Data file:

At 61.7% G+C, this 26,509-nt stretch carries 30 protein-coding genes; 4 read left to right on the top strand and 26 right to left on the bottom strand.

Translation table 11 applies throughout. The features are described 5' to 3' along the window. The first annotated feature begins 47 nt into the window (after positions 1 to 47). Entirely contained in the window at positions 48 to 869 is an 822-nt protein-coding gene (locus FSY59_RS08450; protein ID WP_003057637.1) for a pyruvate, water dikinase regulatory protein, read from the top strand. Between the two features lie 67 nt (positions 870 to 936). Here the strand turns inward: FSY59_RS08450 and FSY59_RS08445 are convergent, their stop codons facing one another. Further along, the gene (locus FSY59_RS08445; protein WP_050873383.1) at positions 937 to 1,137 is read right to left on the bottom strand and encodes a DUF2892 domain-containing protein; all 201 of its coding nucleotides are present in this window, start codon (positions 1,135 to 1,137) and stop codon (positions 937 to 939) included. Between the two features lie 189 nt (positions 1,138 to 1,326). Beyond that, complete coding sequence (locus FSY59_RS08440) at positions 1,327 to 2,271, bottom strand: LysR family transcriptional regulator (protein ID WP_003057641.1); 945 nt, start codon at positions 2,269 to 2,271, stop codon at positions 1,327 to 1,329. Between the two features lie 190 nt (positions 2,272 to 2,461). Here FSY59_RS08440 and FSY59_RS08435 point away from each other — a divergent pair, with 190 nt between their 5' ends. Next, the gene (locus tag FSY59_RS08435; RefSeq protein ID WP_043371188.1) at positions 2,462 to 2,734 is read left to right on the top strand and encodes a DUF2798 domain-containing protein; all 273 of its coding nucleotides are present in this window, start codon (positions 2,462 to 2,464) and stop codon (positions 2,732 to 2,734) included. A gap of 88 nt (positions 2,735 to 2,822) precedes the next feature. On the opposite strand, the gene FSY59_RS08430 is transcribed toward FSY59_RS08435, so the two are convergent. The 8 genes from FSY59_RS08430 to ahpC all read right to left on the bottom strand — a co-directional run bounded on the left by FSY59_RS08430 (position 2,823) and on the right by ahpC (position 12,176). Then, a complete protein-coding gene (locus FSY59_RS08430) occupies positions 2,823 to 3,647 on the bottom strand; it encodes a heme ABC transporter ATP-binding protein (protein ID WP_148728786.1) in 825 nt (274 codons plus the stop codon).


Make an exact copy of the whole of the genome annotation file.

At 61.7% G+C, this 26,509-nt stretch carries 30 protein-coding genes; 4 read left to right on the top strand and 26 right to left on the bottom strand.

Translation table 11 applies throughout. The features are described 5' to 3' along the window. The first annotated feature begins 47 nt into the window (after positions 1 to 47). Entirely contained in the window at positions 48 to 869 is an 822-nt protein-coding gene (locus FSY59_RS08450; protein ID WP_003057637.1) for a pyruvate, water dikinase regulatory protein, read from the top strand. Between the two features lie 67 nt (positions 870 to 936). Here the strand turns inward: FSY59_RS08450 and FSY59_RS08445 are convergent, their stop codons facing one another. Further along, the gene (locus FSY59_RS08445; protein WP_050873383.1) at positions 937 to 1,137 is read right to left on the bottom strand and encodes a DUF2892 domain-containing protein; all 201 of its coding nucleotides are present in this window, start codon (positions 1,135 to 1,137) and stop codon (positions 937 to 939) included. Between the two features lie 189 nt (positions 1,138 to 1,326). Beyond that, complete coding sequence (locus FSY59_RS08440) at positions 1,327 to 2,271, bottom strand: LysR family transcriptional regulator (protein ID WP_003057641.1); 945 nt, start codon at positions 2,269 to 2,271, stop codon at positions 1,327 to 1,329. Between the two features lie 190 nt (positions 2,272 to 2,461). Here FSY59_RS08440 and FSY59_RS08435 point away from each other — a divergent pair, with 190 nt between their 5' ends. Next, the gene (locus tag FSY59_RS08435; RefSeq protein ID WP_043371188.1) at positions 2,462 to 2,734 is read left to right on the top strand and encodes a DUF2798 domain-containing protein; all 273 of its coding nucleotides are present in this window, start codon (positions 2,462 to 2,464) and stop codon (positions 2,732 to 2,734) included. A gap of 88 nt (positions 2,735 to 2,822) precedes the next feature. On the opposite strand, the gene FSY59_RS08430 is transcribed toward FSY59_RS08435, so the two are convergent. The 8 genes from FSY59_RS08430 to ahpC all read right to left on the bottom strand — a co-directional run bounded on the left by FSY59_RS08430 (position 2,823) and on the right by ahpC (position 12,176). Then, a complete protein-coding gene (locus FSY59_RS08430) occupies positions 2,823 to 3,647 on the bottom strand; it encodes a heme ABC transporter ATP-binding protein (protein ID WP_148728786.1) in 825 nt (274 codons plus the stop codon).